The new bridge over the Colorado.

Sunrise from the RV.

Tomorrow we pack up and head for an overnight in Barstow. We hear it's the armpit of California. But the next day we'll be in San Dimas, just west of Los Angeles. Hope to see friends and family there during our two week stay. 

Thursday, November 24, 2011

Four Flats in the Desert

You may remember the goofy hikers. Now we've done an encore as the goofy bikers. Got our bikes out for a scenic ride through the desert on the trails in the State Park and ended up with four flat tires and a long walk home. Some kind of stealthy little Arizona ground plant with tiny spikes that jump on to your bike tires.  I know not to drive into a cactus, but how do you avoid what you can't see? Do the locals know about these things?

Sunday, November 20, 2011

The Sedona Vortex

No, I didn't feel it. Kind of a reverse vortex - it spit me out rather than sucking me in.  In fact the town of Sedona, AZ seems more of a center for new age tourists craving crystals and exotic forms of comfort/adventure than anything else. It's really kind of funny. How may crystal and incense stores can one possibly need? Yes, it is located in a truly beautiful spot geographically - a valley surrounded by red rock formations and rolling orange hills with plenty of greenery. The town itself is a strip of tourist oriented galleries, restaurants and high-end souvenirs crowded with cars and jeeps for hire.  The residences around it are impressive adobe and Spanish style homes and condos.  There are more psychics, tarot card readers and "Native American" spirituality dealers than you can shake a rain stick at. This is not my kind of spirituality.  It seems to be overly dependent on props/materialism. Lots of people making money off of this.




I try to be nonjudgemental about the cultures I encounter in our travels, but I think that the commercialism of this, and that fact that I've been there and done that, sends me over the edge. I apologize if I've offended.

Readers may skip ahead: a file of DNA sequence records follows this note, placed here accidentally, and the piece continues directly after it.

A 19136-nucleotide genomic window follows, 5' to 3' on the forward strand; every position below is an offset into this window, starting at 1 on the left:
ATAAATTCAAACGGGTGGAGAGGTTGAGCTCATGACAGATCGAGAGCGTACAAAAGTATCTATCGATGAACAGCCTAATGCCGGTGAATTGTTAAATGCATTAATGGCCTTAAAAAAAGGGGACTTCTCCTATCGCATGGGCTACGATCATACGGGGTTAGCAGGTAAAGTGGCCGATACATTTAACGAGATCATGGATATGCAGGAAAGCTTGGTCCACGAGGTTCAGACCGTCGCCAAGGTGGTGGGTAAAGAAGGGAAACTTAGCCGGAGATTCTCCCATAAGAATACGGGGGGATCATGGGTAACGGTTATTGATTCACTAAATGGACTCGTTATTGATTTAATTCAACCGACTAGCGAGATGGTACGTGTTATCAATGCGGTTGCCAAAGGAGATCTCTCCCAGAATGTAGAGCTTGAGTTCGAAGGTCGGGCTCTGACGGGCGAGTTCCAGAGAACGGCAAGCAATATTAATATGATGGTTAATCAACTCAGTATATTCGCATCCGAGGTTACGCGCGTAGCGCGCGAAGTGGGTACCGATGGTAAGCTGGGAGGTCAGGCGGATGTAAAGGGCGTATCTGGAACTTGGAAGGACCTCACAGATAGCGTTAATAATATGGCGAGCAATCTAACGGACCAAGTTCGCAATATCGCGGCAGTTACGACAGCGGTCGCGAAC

Just yesterday a "self-help author" who runs spirituality workshops in Sedona, was convicted of negligent homicide for the deaths of three people during a sweat lodge experience he was leading. You may have heard about it in the news. He said an interesting thing: He has become aware that his profession has a great deal of arrogance, and that the experience has humbled him. Thank goodness. I hope it humbles a few more spirituality peddlers as well.

Anyway, we passed through Sedona a couple of times, but stayed in Cottonwood, in the Dead Horse Ranch State Park. (Now that name is about as far as you can get from the pretty spirituality of Sedona.) Cottonwood is kind of an old funky cool town with plenty of coffee, wine and antique stores, along with Walmart and Home Depot nearby for supplies of the more mundane sort.

Tuzigoot is an ancient pueblo ruin located in Cottonwood. There is another ruin nearby called Montezuma's Castle (a misnomer - no connection to Montezuma). I found them both sweet, majestic, peaceful and visually poetic.  (More "vortex" than in Sedona as far as I'm concerned.)